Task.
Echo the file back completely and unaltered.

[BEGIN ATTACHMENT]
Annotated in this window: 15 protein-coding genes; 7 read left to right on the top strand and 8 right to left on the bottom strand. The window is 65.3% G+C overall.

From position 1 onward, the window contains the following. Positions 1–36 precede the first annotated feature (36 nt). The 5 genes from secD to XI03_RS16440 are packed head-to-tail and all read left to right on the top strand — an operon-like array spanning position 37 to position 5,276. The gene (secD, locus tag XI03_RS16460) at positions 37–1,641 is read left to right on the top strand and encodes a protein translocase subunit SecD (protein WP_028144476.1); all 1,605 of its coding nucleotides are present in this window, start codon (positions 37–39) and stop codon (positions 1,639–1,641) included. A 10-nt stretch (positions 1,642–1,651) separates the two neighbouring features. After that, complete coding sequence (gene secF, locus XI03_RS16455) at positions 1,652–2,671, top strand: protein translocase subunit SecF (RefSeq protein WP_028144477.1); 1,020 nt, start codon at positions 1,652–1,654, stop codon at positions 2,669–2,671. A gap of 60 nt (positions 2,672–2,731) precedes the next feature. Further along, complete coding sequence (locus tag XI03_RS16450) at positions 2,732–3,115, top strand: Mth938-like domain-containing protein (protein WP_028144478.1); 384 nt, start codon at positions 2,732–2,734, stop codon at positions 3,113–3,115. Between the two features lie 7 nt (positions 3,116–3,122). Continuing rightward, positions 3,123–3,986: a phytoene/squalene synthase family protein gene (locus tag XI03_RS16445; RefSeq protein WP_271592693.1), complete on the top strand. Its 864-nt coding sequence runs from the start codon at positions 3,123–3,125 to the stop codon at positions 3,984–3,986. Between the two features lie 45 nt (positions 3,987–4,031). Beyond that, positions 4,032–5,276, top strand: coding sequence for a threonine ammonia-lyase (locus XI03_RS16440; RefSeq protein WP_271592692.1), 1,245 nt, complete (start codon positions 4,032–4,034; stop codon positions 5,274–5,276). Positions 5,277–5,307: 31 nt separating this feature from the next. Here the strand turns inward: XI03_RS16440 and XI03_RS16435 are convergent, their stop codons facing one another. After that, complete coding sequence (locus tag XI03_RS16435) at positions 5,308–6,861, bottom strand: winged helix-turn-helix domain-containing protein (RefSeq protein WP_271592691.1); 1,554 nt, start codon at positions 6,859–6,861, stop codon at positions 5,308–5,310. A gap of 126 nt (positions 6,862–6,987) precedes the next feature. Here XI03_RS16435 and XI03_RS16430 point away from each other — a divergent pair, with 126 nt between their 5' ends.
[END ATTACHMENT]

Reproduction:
Annotated in this window: 15 protein-coding genes; 7 read left to right on the top strand and 8 right to left on the bottom strand. The window is 65.3% G+C overall.

From position 1 onward, the window contains the following. Positions 1–36 precede the first annotated feature (36 nt). The 5 genes from secD to XI03_RS16440 are packed head-to-tail and all read left to right on the top strand — an operon-like array spanning position 37 to position 5,276. The gene (secD, locus tag XI03_RS16460) at positions 37–1,641 is read left to right on the top strand and encodes a protein translocase subunit SecD (protein WP_028144476.1); all 1,605 of its coding nucleotides are present in this window, start codon (positions 37–39) and stop codon (positions 1,639–1,641) included. A 10-nt stretch (positions 1,642–1,651) separates the two neighbouring features. After that, complete coding sequence (gene secF, locus XI03_RS16455) at positions 1,652–2,671, top strand: protein translocase subunit SecF (RefSeq protein WP_028144477.1); 1,020 nt, start codon at positions 1,652–1,654, stop codon at positions 2,669–2,671. A gap of 60 nt (positions 2,672–2,731) precedes the next feature. Further along, complete coding sequence (locus tag XI03_RS16450) at positions 2,732–3,115, top strand: Mth938-like domain-containing protein (protein WP_028144478.1); 384 nt, start codon at positions 2,732–2,734, stop codon at positions 3,113–3,115. Between the two features lie 7 nt (positions 3,116–3,122). Continuing rightward, positions 3,123–3,986: a phytoene/squalene synthase family protein gene (locus tag XI03_RS16445; RefSeq protein WP_271592693.1), complete on the top strand. Its 864-nt coding sequence runs from the start codon at positions 3,123–3,125 to the stop codon at positions 3,984–3,986. Between the two features lie 45 nt (positions 3,987–4,031). Beyond that, positions 4,032–5,276, top strand: coding sequence for a threonine ammonia-lyase (locus XI03_RS16440; RefSeq protein WP_271592692.1), 1,245 nt, complete (start codon positions 4,032–4,034; stop codon positions 5,274–5,276). Positions 5,277–5,307: 31 nt separating this feature from the next. Here the strand turns inward: XI03_RS16440 and XI03_RS16435 are convergent, their stop codons facing one another. After that, complete coding sequence (locus tag XI03_RS16435) at positions 5,308–6,861, bottom strand: winged helix-turn-helix domain-containing protein (RefSeq protein WP_271592691.1); 1,554 nt, start codon at positions 6,859–6,861, stop codon at positions 5,308–5,310. A gap of 126 nt (positions 6,862–6,987) precedes the next feature. Here XI03_RS16435 and XI03_RS16430 point away from each other — a divergent pair, with 126 nt between their 5' ends.